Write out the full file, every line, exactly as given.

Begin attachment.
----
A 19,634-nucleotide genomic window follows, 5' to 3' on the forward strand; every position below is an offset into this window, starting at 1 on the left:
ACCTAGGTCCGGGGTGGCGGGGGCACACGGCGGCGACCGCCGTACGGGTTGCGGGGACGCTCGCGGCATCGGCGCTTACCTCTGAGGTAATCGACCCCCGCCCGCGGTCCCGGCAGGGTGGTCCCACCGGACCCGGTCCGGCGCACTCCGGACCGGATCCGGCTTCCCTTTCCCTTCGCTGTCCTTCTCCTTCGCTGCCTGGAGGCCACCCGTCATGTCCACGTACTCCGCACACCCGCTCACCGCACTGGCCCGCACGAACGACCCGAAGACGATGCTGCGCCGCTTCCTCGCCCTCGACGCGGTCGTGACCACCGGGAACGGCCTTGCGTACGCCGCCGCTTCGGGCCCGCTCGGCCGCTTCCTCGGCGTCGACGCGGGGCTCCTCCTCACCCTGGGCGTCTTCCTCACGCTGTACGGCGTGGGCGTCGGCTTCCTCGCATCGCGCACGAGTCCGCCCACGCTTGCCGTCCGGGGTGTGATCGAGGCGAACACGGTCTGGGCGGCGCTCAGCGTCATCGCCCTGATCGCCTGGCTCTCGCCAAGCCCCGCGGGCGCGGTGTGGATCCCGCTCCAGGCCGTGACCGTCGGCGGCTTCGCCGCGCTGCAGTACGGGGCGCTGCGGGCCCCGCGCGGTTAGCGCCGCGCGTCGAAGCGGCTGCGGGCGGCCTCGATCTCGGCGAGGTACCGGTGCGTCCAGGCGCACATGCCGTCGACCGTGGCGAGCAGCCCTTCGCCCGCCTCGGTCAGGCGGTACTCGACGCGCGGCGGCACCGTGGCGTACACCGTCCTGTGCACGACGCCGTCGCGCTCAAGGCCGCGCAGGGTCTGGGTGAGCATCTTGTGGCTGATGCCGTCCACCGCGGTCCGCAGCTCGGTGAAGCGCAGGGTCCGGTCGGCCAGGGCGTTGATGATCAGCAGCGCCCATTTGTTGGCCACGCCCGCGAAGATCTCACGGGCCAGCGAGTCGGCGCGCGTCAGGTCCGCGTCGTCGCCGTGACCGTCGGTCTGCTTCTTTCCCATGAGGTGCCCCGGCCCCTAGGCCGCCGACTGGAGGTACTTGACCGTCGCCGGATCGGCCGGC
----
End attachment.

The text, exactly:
A 19,634-nucleotide genomic window follows, 5' to 3' on the forward strand; every position below is an offset into this window, starting at 1 on the left:
ACCTAGGTCCGGGGTGGCGGGGGCACACGGCGGCGACCGCCGTACGGGTTGCGGGGACGCTCGCGGCATCGGCGCTTACCTCTGAGGTAATCGACCCCCGCCCGCGGTCCCGGCAGGGTGGTCCCACCGGACCCGGTCCGGCGCACTCCGGACCGGATCCGGCTTCCCTTTCCCTTCGCTGTCCTTCTCCTTCGCTGCCTGGAGGCCACCCGTCATGTCCACGTACTCCGCACACCCGCTCACCGCACTGGCCCGCACGAACGACCCGAAGACGATGCTGCGCCGCTTCCTCGCCCTCGACGCGGTCGTGACCACCGGGAACGGCCTTGCGTACGCCGCCGCTTCGGGCCCGCTCGGCCGCTTCCTCGGCGTCGACGCGGGGCTCCTCCTCACCCTGGGCGTCTTCCTCACGCTGTACGGCGTGGGCGTCGGCTTCCTCGCATCGCGCACGAGTCCGCCCACGCTTGCCGTCCGGGGTGTGATCGAGGCGAACACGGTCTGGGCGGCGCTCAGCGTCATCGCCCTGATCGCCTGGCTCTCGCCAAGCCCCGCGGGCGCGGTGTGGATCCCGCTCCAGGCCGTGACCGTCGGCGGCTTCGCCGCGCTGCAGTACGGGGCGCTGCGGGCCCCGCGCGGTTAGCGCCGCGCGTCGAAGCGGCTGCGGGCGGCCTCGATCTCGGCGAGGTACCGGTGCGTCCAGGCGCACATGCCGTCGACCGTGGCGAGCAGCCCTTCGCCCGCCTCGGTCAGGCGGTACTCGACGCGCGGCGGCACCGTGGCGTACACCGTCCTGTGCACGACGCCGTCGCGCTCAAGGCCGCGCAGGGTCTGGGTGAGCATCTTGTGGCTGATGCCGTCCACCGCGGTCCGCAGCTCGGTGAAGCGCAGGGTCCGGTCGGCCAGGGCGTTGATGATCAGCAGCGCCCATTTGTTGGCCACGCCCGCGAAGATCTCACGGGCCAGCGAGTCGGCGCGCGTCAGGTCCGCGTCGTCGCCGTGACCGTCGGTCTGCTTCTTTCCCATGAGGTGCCCCGGCCCCTAGGCCGCCGACTGGAGGTACTTGACCGTCGCCGGATCGGCCGGC